>>> >>> >> "Goals" can cover both things. I've been thinking of SIPs more as
>>> >>> >> Product
>>> >>> >> Requirements Docs (PRDs), which focus on *what* a code change
>>> >>> >> should
>>> >>> >> do
>>> >>> >> as
>>> >>> >> opposed to how.
>>> >>> >>
>>> >>> >> In particular, here are some things that you may or may not
>>> >>> >> consider
>>> >>> >> in
>>> >>> >> scope for SIPs:
>>> >>> >>
>>> >>> >> - Goals and non-goals: This is definitely in scope, and IMO should
>>> >>> >> focus on
>>> >>> >> user-visible behavior (e.g. "system supports SQL window functions"
>>> >>> >> or
>>> >>> >> "system continues working if one node fails"). BTW I wouldn't say
>>> >>> >> "rejected
>>> >>> >> goals" because some of them might become goals later, so we're not
>>> >>> >> definitively rejecting them.
>>> >>> >>
>>> >>> >> - Public API: Probably should be included in most SIPs unless it's
>>> >>> >> too
>>> >>> >> large
>>> >>> >> to fully specify then (e.g. "let's add an ML library").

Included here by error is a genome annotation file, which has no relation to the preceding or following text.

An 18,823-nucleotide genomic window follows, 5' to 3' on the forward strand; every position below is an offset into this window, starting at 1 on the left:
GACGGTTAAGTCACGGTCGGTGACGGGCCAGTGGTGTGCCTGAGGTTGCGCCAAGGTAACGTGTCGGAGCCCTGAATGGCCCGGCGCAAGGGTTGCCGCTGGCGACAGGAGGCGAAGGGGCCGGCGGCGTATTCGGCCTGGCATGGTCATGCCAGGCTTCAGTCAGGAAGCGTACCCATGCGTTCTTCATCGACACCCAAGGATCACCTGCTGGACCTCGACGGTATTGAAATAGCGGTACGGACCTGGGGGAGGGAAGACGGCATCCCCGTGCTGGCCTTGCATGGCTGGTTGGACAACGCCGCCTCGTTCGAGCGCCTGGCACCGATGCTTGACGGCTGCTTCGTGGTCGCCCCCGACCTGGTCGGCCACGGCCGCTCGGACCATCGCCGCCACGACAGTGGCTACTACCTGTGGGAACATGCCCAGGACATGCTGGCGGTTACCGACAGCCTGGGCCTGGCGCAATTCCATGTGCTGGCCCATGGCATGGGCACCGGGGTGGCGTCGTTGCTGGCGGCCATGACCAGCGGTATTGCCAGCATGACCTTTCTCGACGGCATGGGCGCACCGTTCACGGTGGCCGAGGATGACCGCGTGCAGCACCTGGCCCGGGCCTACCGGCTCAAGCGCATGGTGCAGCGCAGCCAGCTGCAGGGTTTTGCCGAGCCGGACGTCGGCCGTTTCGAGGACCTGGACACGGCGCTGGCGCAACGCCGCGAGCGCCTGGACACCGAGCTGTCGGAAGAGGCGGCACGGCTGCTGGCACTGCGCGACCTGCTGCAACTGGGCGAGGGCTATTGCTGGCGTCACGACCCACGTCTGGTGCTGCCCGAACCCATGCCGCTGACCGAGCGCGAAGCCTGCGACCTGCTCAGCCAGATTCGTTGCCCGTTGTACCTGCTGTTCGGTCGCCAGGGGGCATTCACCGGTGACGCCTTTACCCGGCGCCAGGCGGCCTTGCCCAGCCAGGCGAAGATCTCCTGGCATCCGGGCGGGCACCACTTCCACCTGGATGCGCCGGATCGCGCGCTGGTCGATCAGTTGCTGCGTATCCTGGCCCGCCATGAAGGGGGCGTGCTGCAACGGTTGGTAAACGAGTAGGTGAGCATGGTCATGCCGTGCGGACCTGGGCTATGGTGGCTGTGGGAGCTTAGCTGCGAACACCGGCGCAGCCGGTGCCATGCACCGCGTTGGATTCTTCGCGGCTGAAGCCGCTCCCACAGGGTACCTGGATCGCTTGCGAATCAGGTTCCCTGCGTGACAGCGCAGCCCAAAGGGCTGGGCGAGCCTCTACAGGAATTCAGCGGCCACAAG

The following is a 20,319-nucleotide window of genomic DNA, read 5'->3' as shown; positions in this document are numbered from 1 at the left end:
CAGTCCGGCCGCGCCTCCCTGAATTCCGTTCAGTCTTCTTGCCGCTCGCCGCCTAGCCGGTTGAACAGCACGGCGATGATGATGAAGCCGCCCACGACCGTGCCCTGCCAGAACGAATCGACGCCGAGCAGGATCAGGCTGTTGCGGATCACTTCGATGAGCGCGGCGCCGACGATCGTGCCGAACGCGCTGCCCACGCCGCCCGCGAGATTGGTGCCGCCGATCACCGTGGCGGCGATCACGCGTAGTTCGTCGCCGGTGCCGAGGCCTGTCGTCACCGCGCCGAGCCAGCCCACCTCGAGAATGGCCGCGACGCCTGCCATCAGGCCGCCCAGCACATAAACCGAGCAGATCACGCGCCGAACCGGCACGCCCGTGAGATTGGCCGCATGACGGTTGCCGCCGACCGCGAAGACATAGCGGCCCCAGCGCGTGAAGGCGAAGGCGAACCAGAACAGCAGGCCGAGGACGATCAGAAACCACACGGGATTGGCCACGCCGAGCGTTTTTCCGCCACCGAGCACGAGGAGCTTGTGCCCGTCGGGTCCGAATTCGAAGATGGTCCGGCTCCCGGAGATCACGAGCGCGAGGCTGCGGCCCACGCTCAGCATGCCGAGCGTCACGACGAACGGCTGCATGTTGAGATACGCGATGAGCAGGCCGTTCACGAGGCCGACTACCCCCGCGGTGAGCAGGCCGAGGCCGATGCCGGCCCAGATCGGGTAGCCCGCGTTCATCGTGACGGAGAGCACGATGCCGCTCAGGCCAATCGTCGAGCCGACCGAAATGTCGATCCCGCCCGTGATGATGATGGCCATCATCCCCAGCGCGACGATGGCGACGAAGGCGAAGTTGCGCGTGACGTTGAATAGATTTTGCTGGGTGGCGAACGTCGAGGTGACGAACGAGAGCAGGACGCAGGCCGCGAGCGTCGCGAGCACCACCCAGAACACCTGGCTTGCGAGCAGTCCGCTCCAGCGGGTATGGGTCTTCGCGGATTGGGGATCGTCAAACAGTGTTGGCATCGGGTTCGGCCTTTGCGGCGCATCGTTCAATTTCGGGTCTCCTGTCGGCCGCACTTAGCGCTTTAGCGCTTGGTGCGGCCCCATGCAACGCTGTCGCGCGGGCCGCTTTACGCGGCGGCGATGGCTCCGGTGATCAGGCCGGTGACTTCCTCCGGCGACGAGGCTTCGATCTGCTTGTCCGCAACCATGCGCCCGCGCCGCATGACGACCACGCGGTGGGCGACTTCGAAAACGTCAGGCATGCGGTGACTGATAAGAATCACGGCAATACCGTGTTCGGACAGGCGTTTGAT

>>> >>> >>
>>> >>> >> - Use cases: I usually find this very useful in PRDs to better
>>> >>> >> communicate
>>> >>> >> the goals.
>>> >>> >>
>>> >>> >> - Internal architecture: This is usually *not* a thing users can
>>> >>> >> easily
>>> >>> >> comment on and it sounds more like a design doc item. Of course
>>> >>> >> it's
>>> >>> >> important to show that the SIP is feasible to implement. One
>>> >>> >> exception,
>>> >>> >> however, is that I think we'll have some SIPs primarily on
>>> >>> >> internals
>>> >>> >> (e.g.
>>> >>> >> if somebody wants to refactor Spark's query optimizer or
>>> >>> >> something).
>>> >>> >>
>>> >>> >> - Rejected strategies: I personally wouldn't put this, because